"We shall never recognize the legitimacy of a Zionist state created on our soil in order to atone for somebody else's sins or solve somebody else's problem. But if you are willing to accept the principle of a long-term truce, we are prepared to negotiate the terms." (Guardian-UK)
        See also Hamas: We Will Not Give Up a Single Inch of Palestine
    Hamas leader Mahmoud Al-Zahar told Al-Manar TV on Jan. 25: "Palestine means Palestine in its entirety - from the [Mediterranean] Sea to the [Jordan] River....We cannot give up a single inch of it. Therefore, we will not recognize the Israeli enemy's [right] to a single inch. That is one thing. The second thing is that if the right of return is an individual right, neither Mahmoud Al-Zahar nor Abbas Zaki can relinquish it, because all these concessions will constitute a national catastrophe. The third point is that we can found a state on any piece of the land, and this will not mean we give up on any other part of the land."  (MEMRI)
  • News Resources - Israel and the Mideast:

  • Palestinians Fire Ten Rockets from Gaza, Hit Israeli Town - Shmulik Hadad
    A Kassam rocket fired by Palestinians in Gaza landed in the Israeli city of Sderot Tuesday evening, causing damage to a parked car. Earlier two rockets landed near Sderot and another landed near Kibbutz Zikim. Palestinian sources said electricity was cut off in large parts of northern Gaza after two rockets aimed at Israel landed in Palestinian territory and struck a main electrical pole. The IDF identified at least ten rocket launchings from Gaza toward Israeli targets - six landed in Gaza. IDF officials said Islamic Jihad was behind the rocket attacks, (Ynet News)
  • Border Policeman Wounded by Islamic Jihad Terrorists Near Jenin - Margot Dudkevitch
    A Border Policeman was seriously wounded and two Islamic Jihad fugitives killed on Tuesday in a gun battle in Arabe south of Jenin. The border police anti-terror unit was on an operation to nab fugitives planning suicide bomb attacks in Israel. According to the Shin Bet (Israel Security Agency), the two Islamic Jihad fugitives, Nidal Abu Sadah and Ahmed Tubassi, were members of the same infrastructure responsible for a series of suicide bomb attacks in Netanya, Hadera, and Tel Aviv last year that resulted in the deaths and injuries of dozens of Israelis. (Jerusalem Post)
  • Hamas Opposes Transfer of Security Services to Abbas - Amira Hass
    Hamas will oppose any attempt to transfer authority over the Palestinian security services to PA Chairman Mahmoud Abbas, the head of Hamas' parliamentary slate, Ismail Haniya, told Ha'aretz on Tuesday. On Saturday, Abbas informed the security service chiefs that they answered directly to him. Haniya promised that current employees of the security services will not lose their jobs under the new government. (Ha'aretz)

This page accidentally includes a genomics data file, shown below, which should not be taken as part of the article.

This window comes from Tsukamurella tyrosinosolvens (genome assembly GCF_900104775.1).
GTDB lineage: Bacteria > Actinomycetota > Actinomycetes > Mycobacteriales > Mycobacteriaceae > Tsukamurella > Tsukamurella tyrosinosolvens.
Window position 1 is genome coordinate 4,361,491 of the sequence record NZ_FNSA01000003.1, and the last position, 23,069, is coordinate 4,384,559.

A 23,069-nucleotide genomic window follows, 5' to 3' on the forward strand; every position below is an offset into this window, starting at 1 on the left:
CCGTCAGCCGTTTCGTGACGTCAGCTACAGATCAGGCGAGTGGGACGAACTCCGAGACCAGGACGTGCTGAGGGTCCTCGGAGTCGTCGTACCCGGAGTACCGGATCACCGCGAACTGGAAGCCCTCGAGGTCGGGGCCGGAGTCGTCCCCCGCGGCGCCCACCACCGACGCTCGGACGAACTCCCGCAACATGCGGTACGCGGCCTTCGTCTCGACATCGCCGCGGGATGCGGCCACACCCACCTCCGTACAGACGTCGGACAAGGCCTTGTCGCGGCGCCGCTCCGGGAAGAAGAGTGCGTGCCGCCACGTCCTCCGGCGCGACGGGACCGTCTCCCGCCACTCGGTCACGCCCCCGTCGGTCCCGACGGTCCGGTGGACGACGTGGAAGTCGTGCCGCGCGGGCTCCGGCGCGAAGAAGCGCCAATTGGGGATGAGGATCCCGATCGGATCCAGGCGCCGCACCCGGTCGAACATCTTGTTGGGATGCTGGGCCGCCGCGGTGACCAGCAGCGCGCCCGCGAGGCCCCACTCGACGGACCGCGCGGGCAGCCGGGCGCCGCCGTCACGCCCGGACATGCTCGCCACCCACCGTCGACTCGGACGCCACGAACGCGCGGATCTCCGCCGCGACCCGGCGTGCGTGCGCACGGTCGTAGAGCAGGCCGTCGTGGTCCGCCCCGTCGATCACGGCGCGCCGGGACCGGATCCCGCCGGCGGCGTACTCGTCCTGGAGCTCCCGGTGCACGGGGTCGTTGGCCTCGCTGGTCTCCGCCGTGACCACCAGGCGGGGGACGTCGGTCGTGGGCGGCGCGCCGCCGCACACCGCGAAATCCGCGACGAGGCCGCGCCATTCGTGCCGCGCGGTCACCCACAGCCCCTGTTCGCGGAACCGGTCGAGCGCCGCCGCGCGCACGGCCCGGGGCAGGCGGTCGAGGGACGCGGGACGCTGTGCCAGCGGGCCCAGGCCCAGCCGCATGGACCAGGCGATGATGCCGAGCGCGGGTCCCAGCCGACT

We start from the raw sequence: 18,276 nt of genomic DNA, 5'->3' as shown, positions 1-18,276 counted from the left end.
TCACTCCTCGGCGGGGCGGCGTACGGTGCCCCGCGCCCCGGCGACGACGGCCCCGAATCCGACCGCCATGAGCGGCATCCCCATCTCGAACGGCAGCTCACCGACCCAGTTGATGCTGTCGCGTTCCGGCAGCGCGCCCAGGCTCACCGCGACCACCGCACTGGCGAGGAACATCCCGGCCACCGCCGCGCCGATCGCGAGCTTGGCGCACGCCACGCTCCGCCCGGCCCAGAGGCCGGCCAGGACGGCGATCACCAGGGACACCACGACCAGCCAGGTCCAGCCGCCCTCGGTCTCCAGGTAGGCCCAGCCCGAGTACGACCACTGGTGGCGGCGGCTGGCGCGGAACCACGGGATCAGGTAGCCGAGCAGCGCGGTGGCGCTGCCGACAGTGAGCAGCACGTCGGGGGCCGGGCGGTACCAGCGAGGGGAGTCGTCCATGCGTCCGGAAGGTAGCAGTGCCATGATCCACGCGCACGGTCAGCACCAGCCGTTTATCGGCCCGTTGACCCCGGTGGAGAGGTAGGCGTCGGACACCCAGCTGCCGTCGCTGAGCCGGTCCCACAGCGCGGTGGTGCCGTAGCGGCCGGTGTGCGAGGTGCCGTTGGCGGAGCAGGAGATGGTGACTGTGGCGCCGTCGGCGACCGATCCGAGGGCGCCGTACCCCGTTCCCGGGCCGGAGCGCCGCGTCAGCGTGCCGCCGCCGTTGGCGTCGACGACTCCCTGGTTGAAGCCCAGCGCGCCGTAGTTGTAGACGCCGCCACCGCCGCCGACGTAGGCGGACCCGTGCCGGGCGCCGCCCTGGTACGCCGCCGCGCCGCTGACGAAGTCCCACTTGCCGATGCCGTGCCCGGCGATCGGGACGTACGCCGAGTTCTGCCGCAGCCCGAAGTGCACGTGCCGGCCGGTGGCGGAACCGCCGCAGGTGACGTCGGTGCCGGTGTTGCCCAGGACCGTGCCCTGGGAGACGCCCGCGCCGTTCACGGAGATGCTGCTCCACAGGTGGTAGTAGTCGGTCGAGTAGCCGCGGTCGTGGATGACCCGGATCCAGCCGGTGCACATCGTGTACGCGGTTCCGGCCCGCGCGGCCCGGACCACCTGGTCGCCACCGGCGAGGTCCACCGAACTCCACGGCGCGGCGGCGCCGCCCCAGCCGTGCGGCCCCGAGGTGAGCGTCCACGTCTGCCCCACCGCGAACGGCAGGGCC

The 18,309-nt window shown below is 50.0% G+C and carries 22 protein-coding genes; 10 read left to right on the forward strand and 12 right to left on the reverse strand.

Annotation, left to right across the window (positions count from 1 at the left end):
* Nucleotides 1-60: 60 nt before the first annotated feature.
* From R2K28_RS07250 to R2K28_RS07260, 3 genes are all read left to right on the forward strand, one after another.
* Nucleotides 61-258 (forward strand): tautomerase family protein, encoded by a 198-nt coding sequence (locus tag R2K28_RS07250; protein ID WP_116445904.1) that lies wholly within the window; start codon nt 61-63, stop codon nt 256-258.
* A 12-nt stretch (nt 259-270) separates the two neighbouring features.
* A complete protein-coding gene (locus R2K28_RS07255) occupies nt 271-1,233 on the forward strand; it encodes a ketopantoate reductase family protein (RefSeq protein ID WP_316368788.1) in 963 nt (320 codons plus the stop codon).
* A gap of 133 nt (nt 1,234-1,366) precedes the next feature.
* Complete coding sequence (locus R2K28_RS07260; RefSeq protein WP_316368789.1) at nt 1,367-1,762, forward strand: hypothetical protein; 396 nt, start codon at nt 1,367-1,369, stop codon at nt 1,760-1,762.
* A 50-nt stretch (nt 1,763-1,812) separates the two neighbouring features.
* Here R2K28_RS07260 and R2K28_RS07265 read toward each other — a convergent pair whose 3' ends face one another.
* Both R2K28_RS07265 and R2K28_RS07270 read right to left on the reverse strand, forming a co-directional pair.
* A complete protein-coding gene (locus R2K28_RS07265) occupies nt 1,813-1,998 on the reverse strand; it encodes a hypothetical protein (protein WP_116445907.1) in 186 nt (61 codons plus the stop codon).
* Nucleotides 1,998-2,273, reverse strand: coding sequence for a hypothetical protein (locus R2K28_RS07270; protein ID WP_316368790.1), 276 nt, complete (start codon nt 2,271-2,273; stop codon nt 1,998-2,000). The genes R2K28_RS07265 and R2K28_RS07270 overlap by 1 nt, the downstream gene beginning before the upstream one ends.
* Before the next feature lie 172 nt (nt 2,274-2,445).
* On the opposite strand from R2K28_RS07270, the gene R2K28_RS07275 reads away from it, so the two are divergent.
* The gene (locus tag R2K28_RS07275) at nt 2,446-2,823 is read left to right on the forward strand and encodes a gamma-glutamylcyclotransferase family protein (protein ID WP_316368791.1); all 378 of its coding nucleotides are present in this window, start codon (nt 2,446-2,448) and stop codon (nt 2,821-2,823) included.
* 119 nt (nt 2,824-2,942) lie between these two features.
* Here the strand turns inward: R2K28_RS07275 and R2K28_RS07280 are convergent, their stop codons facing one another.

See also Hamas Holds the Power, But Fatah Has the Most Guns - Mitch Potter
    What happens when the winners of the religiously inspired Hamas want to change everything, but the losers of the soundly secular Fatah have far and away the most guns? (Toronto Star)
  • Global Commentary and Think-Tank Analysis (Best of U.S., UK, and Israel):

  • The Hamas Takeover and Israel's Interests - Hillel Frisch
    Tough Israeli action against terrorism has been critical in the past in teaching Hamas the rules of the game. The targeting of key figures caused Hamas to reconsider the continuation of its terrorist activities, and provided the organization with a push into the realm of politics. If Israel remains on guard and acts swiftly and resolutely to end the activity of any and all Hamas leaders who return to terrorism, Hamas can be kept in line. Hamas has proven itself capable of recognizing and respecting certain red lines. Now is the time to sit tight, walk softy, carry a very big stick, and work with the international community to force Hamas to dismantle its arms and cease its incitement. Perhaps over time, the Palestinian public will sober up from this experience, and elect a more mature leadership that will be ready for a real end-of-war deal with Israel. (Begin-Sadat Center for Strategic Studies/Bar-Ilan University)
  • Voting Isn't Democracy - Eytan Gilboa
    Hamas' victory reveals a major strategic deficiency in the American design for democracy in the Middle East. Current U.S. policy will not lead to democracy because democracy is much more than elections. Democracy is based on values, institutions, and constitutions - that by their very democratic nature cannot empower Islamic terrorist organizations such as Hamas. Commentators have suggested that radical Islamic movements become more moderate and pragmatic when they assume power. After 25 years, the Islamic theocracy in Iran is still extremist; the Taliban established a repressive regime in Afghanistan; and Hizballah remains a terrorist organization, although it has representatives in the Lebanese government.